Inside Ministry of Education plan for learners who might miss, fail 2023 UCE Exams

Minister of Education, Janet Museveni has released 2022 academic program. The Ministry of Education and Sports is developing a plan to support students who may miss or fail the 2023 Senior Four examination (2023 UCE Exams).

Minister of Education, Janet Museveni. Her ministry is developing a plan to support students who may miss or fail the 2023 UCE exams (PHOTO/Courtesy).

The Ministry of Education and Sports is developing a plan to support students who may miss or fail the 2023 Senior Four examination (2023 UCE Exams). As per the established timelines, the Ministry intends to fully phase out the old lower secondary curriculum by 2023.

This means the current senior four candidates will be the last lot to seat exams under the old curriculum. However, it appears that the Ministry did not anticipate the potential impact of this transition on learners including those who may be unable to sit the exams due to unforeseen circumstances and those who may fail to pass.

Now, in an interview with URN, Dr. Denis Mugimba, the Ministry’s spokesperson, indicated that the plan is in its early stages, with a few proposed solutions already under consideration and others still being explored.

“Eventually we will have a plan for the learners that have been studying in the old curriculum not to be affected by the transition,” said Mugimba, adding that the affected students may be required to take exams under the new curriculum in subsequent years.

Dr. Mugimba clarified that since the ministry is not ready to implement two curricula in one class, a crash program on the new curriculum will be initiated for those who could have missed or failed examinations. From his explanation, the said program will entail remedial sessions under the old curriculum to prepare the learners for the final exams under the new curriculum.

The remedial program will also provide continuous assessment marks, which is a requirement for registration with the Uganda National Examination Board (UNEB). Mugimba further explained that the timing for affected learners to sit or repeat, the senior four exams will depend on their ability to grasp the content taught during the remedial classes.

When URN first raised concerns about the oversight in the transition between the old and new curricula last year, officials from UNEB, NCDC, and the Ministry of Education were unable to provide a solution, describing it as a “minor unforeseen issue”.

However, statistics have shown that the matter is significant. Many learners fail to sit exams even after registering with UNEB. In 2020, for example, 2,804 out of 333,396 registered UCE candidates did not show up for the exam, according to UNEB statistics.

This trend has been consistent in previous years, with 6,652 candidates not turning up for exams in 2016, 6,655 in 2015, 4,229 in 2014, and 6,756 in 2013. This means that there are learners that miss out on the final examination, and at times, some get sick, injured, or have other conditions.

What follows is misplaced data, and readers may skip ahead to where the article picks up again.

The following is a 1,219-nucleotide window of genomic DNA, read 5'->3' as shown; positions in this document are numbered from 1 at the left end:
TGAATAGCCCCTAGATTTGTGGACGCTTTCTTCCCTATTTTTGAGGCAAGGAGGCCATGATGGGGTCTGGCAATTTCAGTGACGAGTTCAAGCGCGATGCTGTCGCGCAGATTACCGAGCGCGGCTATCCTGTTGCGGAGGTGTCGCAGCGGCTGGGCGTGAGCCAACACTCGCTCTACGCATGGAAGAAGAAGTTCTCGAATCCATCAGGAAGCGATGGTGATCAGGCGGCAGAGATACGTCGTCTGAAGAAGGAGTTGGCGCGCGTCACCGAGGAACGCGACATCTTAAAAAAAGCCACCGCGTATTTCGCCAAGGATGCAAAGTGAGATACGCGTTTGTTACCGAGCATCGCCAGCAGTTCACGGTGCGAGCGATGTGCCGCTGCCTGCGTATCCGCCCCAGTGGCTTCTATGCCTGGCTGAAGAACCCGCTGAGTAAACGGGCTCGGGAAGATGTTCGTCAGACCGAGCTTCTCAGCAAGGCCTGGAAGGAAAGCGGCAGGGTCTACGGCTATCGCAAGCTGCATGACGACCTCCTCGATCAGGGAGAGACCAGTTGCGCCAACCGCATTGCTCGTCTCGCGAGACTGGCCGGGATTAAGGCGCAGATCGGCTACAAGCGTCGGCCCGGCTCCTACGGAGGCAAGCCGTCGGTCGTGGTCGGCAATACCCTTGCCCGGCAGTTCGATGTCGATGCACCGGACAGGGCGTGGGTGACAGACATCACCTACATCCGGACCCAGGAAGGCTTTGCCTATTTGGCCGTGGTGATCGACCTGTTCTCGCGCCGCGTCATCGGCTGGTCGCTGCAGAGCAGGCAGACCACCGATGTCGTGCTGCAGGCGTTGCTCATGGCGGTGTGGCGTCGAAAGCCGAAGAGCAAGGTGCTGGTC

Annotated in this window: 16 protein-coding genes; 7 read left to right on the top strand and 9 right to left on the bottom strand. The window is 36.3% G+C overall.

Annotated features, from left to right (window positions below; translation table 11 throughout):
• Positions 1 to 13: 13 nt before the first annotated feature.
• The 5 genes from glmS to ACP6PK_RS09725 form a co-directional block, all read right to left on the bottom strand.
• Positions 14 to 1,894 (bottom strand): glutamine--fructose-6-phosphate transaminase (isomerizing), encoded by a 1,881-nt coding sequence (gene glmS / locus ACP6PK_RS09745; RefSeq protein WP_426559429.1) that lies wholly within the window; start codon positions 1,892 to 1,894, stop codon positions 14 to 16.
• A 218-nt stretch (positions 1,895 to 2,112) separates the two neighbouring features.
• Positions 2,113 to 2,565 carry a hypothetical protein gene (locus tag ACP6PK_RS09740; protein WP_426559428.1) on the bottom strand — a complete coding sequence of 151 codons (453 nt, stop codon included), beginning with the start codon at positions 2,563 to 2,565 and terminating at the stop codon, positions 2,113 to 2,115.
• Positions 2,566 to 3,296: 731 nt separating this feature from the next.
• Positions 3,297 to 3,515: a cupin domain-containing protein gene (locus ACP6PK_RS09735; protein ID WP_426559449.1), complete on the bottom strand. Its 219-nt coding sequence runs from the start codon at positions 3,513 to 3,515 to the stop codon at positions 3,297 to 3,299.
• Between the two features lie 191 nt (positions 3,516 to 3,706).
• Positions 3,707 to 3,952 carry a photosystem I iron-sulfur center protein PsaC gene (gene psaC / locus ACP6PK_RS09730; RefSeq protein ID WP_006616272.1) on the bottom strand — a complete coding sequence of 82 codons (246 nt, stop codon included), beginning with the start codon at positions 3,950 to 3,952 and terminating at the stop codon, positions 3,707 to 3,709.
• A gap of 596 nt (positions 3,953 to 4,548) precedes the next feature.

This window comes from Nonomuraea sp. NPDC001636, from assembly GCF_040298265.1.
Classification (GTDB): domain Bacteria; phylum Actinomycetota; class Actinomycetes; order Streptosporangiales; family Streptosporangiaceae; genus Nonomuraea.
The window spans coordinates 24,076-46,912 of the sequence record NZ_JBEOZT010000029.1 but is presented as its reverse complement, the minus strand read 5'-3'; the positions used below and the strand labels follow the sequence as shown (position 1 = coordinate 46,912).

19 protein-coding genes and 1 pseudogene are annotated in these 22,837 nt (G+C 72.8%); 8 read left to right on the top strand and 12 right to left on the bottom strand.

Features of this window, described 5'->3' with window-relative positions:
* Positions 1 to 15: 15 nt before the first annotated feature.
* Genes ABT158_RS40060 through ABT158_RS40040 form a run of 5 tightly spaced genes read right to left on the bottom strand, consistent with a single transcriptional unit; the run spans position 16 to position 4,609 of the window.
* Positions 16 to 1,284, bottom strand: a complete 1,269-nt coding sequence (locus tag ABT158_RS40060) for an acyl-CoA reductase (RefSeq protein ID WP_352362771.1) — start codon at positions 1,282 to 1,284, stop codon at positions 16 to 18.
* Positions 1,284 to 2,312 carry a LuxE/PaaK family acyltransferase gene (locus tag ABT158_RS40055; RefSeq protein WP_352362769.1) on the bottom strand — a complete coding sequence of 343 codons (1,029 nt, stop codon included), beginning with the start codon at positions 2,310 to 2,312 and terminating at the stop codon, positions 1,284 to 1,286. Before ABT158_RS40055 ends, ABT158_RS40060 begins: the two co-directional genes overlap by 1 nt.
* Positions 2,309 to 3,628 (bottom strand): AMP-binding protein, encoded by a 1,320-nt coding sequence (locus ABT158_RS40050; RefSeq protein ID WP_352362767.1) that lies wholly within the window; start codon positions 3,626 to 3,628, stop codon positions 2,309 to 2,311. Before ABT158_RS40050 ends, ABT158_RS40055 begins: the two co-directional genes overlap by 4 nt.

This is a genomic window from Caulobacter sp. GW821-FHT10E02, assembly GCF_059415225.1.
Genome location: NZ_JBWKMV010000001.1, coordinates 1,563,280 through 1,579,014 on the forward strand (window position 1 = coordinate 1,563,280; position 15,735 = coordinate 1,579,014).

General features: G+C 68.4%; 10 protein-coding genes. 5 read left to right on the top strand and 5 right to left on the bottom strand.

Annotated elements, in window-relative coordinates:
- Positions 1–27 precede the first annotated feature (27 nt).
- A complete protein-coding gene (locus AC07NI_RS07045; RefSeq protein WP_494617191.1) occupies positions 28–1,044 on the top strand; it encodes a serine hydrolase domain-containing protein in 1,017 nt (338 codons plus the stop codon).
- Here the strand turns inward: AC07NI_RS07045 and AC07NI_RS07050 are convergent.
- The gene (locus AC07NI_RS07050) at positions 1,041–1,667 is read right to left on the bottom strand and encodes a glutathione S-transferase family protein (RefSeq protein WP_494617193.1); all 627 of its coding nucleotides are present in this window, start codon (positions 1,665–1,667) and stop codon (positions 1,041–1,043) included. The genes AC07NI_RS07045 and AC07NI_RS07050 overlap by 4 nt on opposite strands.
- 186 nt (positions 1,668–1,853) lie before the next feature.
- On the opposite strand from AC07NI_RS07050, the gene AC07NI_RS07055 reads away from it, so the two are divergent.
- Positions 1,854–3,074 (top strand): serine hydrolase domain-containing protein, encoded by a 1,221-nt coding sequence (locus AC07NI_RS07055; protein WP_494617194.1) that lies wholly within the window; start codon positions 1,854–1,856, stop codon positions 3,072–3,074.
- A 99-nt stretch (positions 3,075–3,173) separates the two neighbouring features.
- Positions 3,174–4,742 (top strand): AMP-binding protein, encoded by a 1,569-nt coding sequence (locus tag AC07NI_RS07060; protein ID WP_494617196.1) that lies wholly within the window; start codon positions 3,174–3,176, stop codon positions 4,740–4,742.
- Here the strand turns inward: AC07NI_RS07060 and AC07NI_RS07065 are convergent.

It is important to note that while some candidates who do not show up for exams drop out of school entirely, a substantial number may have temporarily suspended their studies but return later and sit the exams in subsequent years.

In addition to this group, the absence of a clear transition plan also affects students who fail exams and are advised to repeat senior four. For instance, last year, 15,756 candidates who sat for UCE exams totally failed. The question of how such learners will repeat under the new curriculum remained unanswered presenting a significant challenge.

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Upon closer examination of the oversight, URN inquiries also revealed that there are learners who are typically advised to repeat a class, particularly in Senior Three. However, the ministry rushed to address this category by ordering all schools to ensure that all learners who were in Senior Three last year have progressed to Senior Four.

In the absence of a clear solution for those who will miss or fail the national examinations in 2023, some people suggested that affected learners would have to return to Senior One and start over again. However, the Ministry put a stop to this narrative.

There were also suggestions that the Ministry should allow the affected learners to sit for exams under the old curriculum. However, Mugimba says this has been removed from the table as it might not be practical and could have significant implications for the examination body.

The ministry spokesperson further noted that during discussions on the issue, proposals for exceptions for those who will have failed exams have come up. He, however, adds that although the Ministry has not yet made a decision on this possibility, it might not be feasible.


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